CDV OF U.S. GENERAL JOHN M. BRANNAN

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Item Code: 1139-118

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Oval bust view of Brannan. He wears a double-breasted coat with shoulder straps. Image is clear with good detail. Old ink identification is under the photo on front. Plain mount with no backmark. Image and mount show light wear and soiling.

John Milton Brannan (July 1, 1819 – December 16, 1892) was a career American Army officer who served in the Mexican–American War and as a Union general in the American Civil War, in command of the Department of Key West in Florida and assigned to Fort Zachary Taylor. His first wife was the daughter of Colonel Ichabod Crane; she mysteriously disappeared after taking a ferry from Staten Island to Lower Manhattan and was presumed to have been murdered.

At the outbreak of the Civil War, Brannan was appointed a brigadier general of volunteers and placed in command of the Department of Key West. Brannan was placed in command of the Department of the South and served as department commander until January 1863.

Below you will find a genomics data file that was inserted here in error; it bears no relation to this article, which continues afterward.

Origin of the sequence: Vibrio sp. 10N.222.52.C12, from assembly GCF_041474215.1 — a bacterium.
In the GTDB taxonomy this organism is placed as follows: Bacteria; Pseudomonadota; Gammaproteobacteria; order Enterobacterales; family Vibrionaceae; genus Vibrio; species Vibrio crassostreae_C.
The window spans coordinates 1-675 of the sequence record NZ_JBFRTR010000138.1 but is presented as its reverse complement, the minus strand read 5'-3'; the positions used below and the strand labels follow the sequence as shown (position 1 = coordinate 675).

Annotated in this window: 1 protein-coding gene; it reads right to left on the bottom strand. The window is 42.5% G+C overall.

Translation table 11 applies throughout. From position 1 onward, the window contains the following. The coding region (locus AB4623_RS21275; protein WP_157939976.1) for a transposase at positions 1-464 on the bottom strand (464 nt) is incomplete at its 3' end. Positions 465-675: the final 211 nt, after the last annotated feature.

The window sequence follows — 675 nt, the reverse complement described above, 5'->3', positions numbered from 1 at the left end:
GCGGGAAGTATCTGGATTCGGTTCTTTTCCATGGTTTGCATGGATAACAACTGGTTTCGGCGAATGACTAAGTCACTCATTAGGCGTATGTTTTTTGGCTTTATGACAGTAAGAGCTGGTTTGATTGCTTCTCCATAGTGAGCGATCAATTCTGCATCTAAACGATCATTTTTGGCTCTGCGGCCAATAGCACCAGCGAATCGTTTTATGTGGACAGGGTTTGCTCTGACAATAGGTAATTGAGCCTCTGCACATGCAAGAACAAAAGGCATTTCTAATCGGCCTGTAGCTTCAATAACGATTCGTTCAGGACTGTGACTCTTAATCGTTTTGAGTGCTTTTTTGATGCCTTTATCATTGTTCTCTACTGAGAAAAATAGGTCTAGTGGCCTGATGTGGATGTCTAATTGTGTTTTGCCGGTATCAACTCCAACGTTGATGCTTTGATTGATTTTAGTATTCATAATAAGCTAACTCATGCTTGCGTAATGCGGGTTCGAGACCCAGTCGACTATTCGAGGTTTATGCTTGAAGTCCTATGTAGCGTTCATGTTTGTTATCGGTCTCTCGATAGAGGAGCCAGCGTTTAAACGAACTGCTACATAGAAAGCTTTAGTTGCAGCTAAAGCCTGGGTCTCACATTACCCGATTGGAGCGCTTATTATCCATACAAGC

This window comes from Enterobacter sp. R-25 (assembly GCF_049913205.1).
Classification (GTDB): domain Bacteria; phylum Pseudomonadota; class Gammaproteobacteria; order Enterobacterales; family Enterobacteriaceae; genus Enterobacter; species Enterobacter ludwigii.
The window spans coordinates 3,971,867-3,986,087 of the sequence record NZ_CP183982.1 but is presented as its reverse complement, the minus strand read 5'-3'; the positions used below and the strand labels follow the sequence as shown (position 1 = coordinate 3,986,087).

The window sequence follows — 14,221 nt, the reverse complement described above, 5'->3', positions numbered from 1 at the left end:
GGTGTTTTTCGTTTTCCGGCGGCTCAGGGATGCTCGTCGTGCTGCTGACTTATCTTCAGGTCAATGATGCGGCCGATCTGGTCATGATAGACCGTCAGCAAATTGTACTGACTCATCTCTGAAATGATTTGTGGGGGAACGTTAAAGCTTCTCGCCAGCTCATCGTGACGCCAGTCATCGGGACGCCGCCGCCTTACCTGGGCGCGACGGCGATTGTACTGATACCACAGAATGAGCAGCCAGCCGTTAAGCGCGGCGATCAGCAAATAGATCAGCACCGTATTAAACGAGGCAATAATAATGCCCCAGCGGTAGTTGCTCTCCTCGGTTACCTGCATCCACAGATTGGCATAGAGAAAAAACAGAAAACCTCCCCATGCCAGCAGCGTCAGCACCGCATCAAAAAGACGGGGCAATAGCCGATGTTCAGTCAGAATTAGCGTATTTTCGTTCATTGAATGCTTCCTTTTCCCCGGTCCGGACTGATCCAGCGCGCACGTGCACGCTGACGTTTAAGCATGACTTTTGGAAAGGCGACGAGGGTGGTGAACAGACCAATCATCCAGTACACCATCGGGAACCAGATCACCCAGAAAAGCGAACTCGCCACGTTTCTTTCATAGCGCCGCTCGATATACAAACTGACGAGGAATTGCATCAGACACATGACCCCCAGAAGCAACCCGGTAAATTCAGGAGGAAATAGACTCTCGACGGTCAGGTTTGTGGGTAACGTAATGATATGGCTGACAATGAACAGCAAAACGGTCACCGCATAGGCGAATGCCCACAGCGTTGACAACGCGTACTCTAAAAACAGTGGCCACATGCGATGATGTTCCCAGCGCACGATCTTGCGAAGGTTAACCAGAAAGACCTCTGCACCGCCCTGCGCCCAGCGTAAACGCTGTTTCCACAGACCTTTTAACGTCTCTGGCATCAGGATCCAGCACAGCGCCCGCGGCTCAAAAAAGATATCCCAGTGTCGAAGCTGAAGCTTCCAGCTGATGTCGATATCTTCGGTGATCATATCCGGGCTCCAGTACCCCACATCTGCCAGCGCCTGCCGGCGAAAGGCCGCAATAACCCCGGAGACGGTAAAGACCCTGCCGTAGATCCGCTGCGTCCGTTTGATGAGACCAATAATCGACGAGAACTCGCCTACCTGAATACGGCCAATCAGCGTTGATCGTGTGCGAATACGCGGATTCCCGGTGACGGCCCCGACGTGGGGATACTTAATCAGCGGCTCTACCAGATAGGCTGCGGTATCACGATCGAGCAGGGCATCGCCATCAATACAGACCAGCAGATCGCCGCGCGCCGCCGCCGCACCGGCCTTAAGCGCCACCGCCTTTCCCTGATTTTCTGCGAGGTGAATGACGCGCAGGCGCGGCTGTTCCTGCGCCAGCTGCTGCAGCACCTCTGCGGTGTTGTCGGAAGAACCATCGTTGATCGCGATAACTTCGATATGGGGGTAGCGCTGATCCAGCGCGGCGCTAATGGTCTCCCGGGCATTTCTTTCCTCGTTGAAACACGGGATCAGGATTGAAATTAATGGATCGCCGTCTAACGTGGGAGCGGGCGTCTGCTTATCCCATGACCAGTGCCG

In 1863 he led an infantry division under Major General Rosecrans and fought under Maj. Gen. Thomas during the Chickamauga Campaign in the XIV Corps. At Chickamauga, Brannan lost 38 per cent of his command. From October 1863 until June 1865, Brannan was chief of artillery of the Department of the Cumberland. He was appointed a brevet major general in both the regular army and in the volunteer forces for Gallant and Meritorious Services in the Atlanta Campaign and in the Field during the Rebellion.

After the Civil War, Brannan mustered out of the volunteer forces and reverted to the regular army rank of major with the 1st U.S. Artillery Regiment. While at Ogdensburg, he helped prevent the Fenian raids into Canada. In 1877, Brannan was in Philadelphia, Pennsylvania, where he helped put down the railroad riots. Brannan transferred to the 4th U.S. Artillery Regiment in 1877. He retired from the army with the rank of colonel on April 19, 1882. He then moved to New York City.

Brannan died in New York and was buried at Woodlawn Cemetery. He was reinterred at the West Point Cemetery.

This image was part of the Ray Ritchie collection. [jet] [ph:L]

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